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Alaska at the equator?

by Angeline Booher / March 4, 2007 8:11 PM PST
Imagine a shift in the Earth so profound that it could force our entire planet to spin on its side after a few million years, tilting it so far that Alaska would sit at the equator. Princeton scientists have now provided the first compelling evidence that this kind of major shift may have happened in our world's distant past.

By analyzing the magnetic composition of ancient sediments found in the remote Norwegian archipelago of Svalbard, Princeton University's Adam Maloof has lent credence to a 140-year-old theory regarding the way the Earth might restore its own balance if an unequal distribution of weight ever developed in its interior or on its surface.

The theory, known as true polar wander, postulates that if an object of sufficient weight --such as a supersized volcano -- ever formed far from the equator, the force of the planet's rotation would gradually pull the heavy object away from the axis the Earth spins around. If the volcanoes, land and other masses that exist within the spinning Earth ever became sufficiently imbalanced, the planet would tilt and rotate itself until this extra weight was relocated to a point along the equator.

True polar wander is different from the more familiar idea of "continental drift," which is the inchwise movement of individual continents relative to one another across the Earth's surface. Polar wander can tip the entire planet on its side at a rate of perhaps several meters per year, about 10 to 100 times as fast as the continents drift due to plate tectonics. Though the poles themselves would still point in the same direction with respect to the solar system, the process could conceivably shift entire continents from the tropics to the Arctic, or vice versa, within a relatively brief geological time span.

Maloof said that true polar wander was most likely to occur when the Earth's landmasses were fused together to form a single supercontinent, something that has happened at least twice in the distant past. But he said we should not worry about the planet going through a major shift again any time soon.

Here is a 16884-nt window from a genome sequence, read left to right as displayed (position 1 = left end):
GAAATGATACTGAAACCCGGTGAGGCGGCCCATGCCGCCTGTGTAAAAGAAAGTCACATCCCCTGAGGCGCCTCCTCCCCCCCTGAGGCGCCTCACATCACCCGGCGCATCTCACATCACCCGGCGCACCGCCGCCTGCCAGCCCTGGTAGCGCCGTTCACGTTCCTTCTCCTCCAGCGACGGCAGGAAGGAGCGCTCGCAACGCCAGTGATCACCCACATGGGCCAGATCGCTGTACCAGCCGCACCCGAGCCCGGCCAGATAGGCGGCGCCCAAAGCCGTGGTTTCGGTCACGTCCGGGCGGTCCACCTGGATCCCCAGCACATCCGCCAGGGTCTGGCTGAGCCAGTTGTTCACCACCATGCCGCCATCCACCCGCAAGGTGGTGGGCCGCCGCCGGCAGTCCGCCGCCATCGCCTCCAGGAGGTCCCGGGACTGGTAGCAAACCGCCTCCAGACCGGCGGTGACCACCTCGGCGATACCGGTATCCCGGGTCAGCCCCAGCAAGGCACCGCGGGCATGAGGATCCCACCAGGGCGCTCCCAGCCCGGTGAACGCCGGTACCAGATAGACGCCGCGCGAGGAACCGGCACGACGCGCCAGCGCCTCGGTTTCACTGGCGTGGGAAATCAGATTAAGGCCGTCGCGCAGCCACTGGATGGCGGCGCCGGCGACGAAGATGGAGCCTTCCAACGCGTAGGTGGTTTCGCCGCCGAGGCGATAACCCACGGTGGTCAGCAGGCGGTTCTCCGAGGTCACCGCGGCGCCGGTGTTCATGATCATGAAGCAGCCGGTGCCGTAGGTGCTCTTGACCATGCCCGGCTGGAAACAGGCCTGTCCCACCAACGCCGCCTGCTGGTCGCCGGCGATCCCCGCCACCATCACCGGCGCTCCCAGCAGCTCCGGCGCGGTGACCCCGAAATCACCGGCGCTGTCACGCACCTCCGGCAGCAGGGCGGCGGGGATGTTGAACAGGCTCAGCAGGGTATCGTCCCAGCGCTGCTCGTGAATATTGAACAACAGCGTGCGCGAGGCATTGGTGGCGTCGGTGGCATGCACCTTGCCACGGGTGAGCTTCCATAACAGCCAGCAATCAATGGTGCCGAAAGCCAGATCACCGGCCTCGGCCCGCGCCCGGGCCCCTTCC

"If a true polar wander event has occurred in our planet's history, it's likely been when the continents formed a single mass on one side of the Earth," he said. "We don't expect there to be another event in the foreseeable future, though. The Earth's surface is pretty well balanced today."


There was a TV show about this the other day, I think on the history Channel.

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I remember reading about this back in the Sixties...
by EdH / March 4, 2007 9:40 PM PST
In reply to: Alaska at the equator?

in one of those "Earth is Doomed" books that were popular then. I guess it didn't catch on because they couldn't attribute it to human behavior.

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Shifting earth
by marinetbryant / March 4, 2007 10:22 PM PST

I believe it was Charles Hapgood who proposed a theory along those lines. Like the skin of an orange sliding around the orange. That was why he said "Atlantis" was in Antarctica. It could make one think that such events would erase a lot of earth's history. There is a map, don't think it has been proven a fake yet, that shows the coastline of Antarctica even though it's under a bunch of ice. The Air force has taken some radar images which show the coastline, which aligns with the map.
For the "simple, there has to be more" folks like me, Graham Hancock"s "Fingerprints of the Gods" is a good read. He doesn't claim it as science.


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Could have been...
by EdH / March 4, 2007 10:53 PM PST
In reply to: Shifting earth


According to the second link he taught at Keene State, which is only a few miles from where I live. Small shifting world!

Immanuel Velikovsky's Worlds in Collision was also somewhat popular in those days.
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This is a wild topic, with
by drpruner / March 5, 2007 7:01 AM PST
In reply to: Alaska at the equator?

aspects from many sciences. Takes a polymath just to follow the sound bites. Happy

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